Wednesday, April 11, 2018

Fluid in Seattle! Special Fluid Training Event

May 23, 2018
PeopleTools Fluid UI Training
8.54 through 8.56
Led by Jim Marion

SpearMC and jsmpros are co-hosting a PeopleTools Fluid training event in Redmond, Washington immediately following the Spring PeopleSoft Northwest Regional User Group meeting. Through this event I will cover the exact same material I regularly teach online, but in person for a 40% discount off the online price. The event runs from Wednesday May 23 to Friday May 25 at the exact same venue as the Northwest Regional User Group meeting, the Seattle Marriott Redmond 7401 164th Avenue Northeast, Redmond, WA 98052. Additional details and registration information are available on the Registration Website.

Registration and More Information!

Monday, February 12, 2018

Alliance Event Mapping Stop and Share

Dave Sexton and I will be hosting a Stop and Share at Alliance 2018. Our primary subject is Event Mapping and Page and Field Configurator. We will be discussing:

  • Use cases,
  • Configurations,
  • Potential concerns, and
  • Lifecycle management

Please stop by Tuesday from 9:15 AM to 9:45 AM and share your experiences with Event Mapping and Page and Field Configurator or listen to experiences from others. I will bring a demo along with several use cases to spark discussion.

Friday, February 09, 2018

Collaborate 2018 Workshops

I will be delivering two workshops at Collaborate 2018:

  • Creating Fluid Pages // Sunday, April 22, 2018 // 12:30 PM - 4:00 PM // Through hands-on activities, students will gain experience and confidence building Fluid pages. Activities include building a Fluid page using the standard and two-column layouts, using delivered class names for layout, using PeopleCode to initialize the layout, and much more. Because this is a hands-on training class, bring your laptop to participate in exercises. This course is designed for Functional Business Analysts as well as Developers.
  • Using Fluid to Build Better-than-breadcrumb Navigation // Thursday, April 26, 2018 // 8:30 AM - 12:00 PM // The most common reason organizations retain Classic instead of migrating to Fluid is navigation. Users love their Classic breadcrumbs and do not appreciate the Navbar. Through hands-on activities, students will learn how to build next-generation navigation that rivals breadcrumbs. This is a hands-on training session, so bring your laptop to participate in exercises. This course is for subject matter experts, functional business analysts, developers, and administrators.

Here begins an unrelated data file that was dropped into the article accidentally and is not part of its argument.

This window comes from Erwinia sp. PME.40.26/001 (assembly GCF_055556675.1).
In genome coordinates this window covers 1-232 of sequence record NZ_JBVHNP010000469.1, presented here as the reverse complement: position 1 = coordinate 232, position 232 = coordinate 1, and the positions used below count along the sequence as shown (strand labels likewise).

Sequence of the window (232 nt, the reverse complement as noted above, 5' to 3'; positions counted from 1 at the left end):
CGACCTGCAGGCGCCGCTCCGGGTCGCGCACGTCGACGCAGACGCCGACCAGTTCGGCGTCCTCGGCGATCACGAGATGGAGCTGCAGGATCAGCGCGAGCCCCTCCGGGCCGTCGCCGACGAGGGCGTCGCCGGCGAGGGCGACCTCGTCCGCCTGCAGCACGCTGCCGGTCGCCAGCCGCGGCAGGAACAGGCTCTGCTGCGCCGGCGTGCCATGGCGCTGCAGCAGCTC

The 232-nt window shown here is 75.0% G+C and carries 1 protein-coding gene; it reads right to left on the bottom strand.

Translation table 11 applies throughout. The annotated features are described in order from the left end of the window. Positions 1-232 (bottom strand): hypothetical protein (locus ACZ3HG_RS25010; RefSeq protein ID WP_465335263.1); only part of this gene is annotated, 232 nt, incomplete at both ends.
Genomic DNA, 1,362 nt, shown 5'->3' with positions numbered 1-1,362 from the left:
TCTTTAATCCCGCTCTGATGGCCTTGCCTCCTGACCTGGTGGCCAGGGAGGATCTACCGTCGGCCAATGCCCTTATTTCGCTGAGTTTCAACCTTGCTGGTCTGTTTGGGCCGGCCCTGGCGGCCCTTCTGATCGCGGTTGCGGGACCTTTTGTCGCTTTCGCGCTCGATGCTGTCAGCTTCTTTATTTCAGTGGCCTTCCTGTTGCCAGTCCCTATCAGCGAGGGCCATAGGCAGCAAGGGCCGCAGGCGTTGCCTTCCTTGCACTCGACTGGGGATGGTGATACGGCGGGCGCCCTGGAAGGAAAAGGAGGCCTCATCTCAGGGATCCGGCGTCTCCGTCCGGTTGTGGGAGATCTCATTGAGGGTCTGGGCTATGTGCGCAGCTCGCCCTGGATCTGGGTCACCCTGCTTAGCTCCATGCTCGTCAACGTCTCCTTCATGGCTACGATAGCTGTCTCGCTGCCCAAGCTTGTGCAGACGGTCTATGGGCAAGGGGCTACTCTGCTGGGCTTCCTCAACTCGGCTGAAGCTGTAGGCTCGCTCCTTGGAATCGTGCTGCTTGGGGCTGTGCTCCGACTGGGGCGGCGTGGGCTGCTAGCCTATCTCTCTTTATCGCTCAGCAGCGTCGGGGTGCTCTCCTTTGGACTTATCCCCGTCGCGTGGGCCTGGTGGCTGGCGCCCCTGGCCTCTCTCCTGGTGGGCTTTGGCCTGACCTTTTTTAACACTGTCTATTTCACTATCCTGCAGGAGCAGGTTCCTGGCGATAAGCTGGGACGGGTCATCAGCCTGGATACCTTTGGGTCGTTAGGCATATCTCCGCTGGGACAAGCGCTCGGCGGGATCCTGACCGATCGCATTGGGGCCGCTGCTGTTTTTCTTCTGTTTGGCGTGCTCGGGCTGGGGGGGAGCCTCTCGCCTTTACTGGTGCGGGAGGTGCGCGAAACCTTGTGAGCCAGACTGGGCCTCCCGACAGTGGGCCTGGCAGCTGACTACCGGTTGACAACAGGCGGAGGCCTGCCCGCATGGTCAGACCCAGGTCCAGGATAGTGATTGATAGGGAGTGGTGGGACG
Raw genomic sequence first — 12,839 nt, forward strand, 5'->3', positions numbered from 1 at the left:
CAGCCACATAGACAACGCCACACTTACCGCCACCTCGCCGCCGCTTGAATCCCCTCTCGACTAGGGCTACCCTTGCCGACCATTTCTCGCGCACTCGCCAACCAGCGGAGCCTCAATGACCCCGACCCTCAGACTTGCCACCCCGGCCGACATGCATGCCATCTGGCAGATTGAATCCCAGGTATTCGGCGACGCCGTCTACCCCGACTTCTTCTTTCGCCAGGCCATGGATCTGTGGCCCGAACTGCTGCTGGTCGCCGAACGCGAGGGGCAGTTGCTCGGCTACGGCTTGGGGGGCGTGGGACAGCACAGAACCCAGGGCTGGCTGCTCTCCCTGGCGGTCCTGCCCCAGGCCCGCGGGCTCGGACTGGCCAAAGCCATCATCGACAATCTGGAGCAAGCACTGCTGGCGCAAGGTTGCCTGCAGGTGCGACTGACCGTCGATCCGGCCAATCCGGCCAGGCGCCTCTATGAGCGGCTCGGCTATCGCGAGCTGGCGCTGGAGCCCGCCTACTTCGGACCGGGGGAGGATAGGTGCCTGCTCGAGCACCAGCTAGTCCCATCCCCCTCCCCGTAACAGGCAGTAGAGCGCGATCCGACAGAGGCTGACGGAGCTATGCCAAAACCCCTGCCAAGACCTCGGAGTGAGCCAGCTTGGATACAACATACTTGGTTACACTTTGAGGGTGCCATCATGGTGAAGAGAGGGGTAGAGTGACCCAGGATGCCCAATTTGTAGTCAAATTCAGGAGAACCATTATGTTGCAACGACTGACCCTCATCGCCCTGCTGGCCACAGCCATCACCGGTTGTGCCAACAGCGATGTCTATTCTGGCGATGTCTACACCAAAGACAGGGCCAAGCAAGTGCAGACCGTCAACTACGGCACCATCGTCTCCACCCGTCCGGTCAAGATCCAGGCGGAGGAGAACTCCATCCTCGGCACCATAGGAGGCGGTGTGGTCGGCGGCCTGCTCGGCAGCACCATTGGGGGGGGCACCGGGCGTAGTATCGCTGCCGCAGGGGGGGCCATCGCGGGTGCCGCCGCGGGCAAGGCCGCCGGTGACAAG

These are hands-on workshops. Please be sure to add these workshops to your registration when you register for Collaborate. If you are already registered, you may want to revisit your registration to add these workshops. A full list of workshops and workshop details is available on the Quest PeopleSoft Workshop page.

I look forward to seeing you in April!

Tuesday, January 16, 2018

Disable or Hide a Radio Button Instance

I ran across a few blogs and forum posts from people either asking or sharing how to hide or disable radio buttons. The answers I saw appeared to address only part of the story so I thought I would share a solution. PeopleCode includes functions, properties, and methods for disabling and hiding fields. As you would imagine, A field property such as Visible will show or hide a field. What makes a radio button challenging is that a radio button represents several values of the same field. The Visible property applied to a radio button's field would hide the entire radio set, not just a single radio button. Likewise, disabling a radio button's field would disable the entire radio set. What we require is a reference to one instance of a fieldset, not the base field itself.

PeopleCode includes two functions that return a reference to a field: GetField and GetPageField. The first, GetField, returns the same field reference as a standard Record.Field reference or Rowset.GetRecord.GetField. The GetPageField function, on the other hand, returns a pointer to a single instance. While this might seem like the answer, it is only part of the story. The GetPageField function does return a single instance and setting some of the properties of this single instance only manipulates the single instance. Other methods and properties, however, appear to be tied to the base field. Unfortunately, the Visible and DisplayOnly properties are two properties bound to the underlying field. Changing either of these on a GetPageField reference will hide or disable the entire radio set, not just a single instance.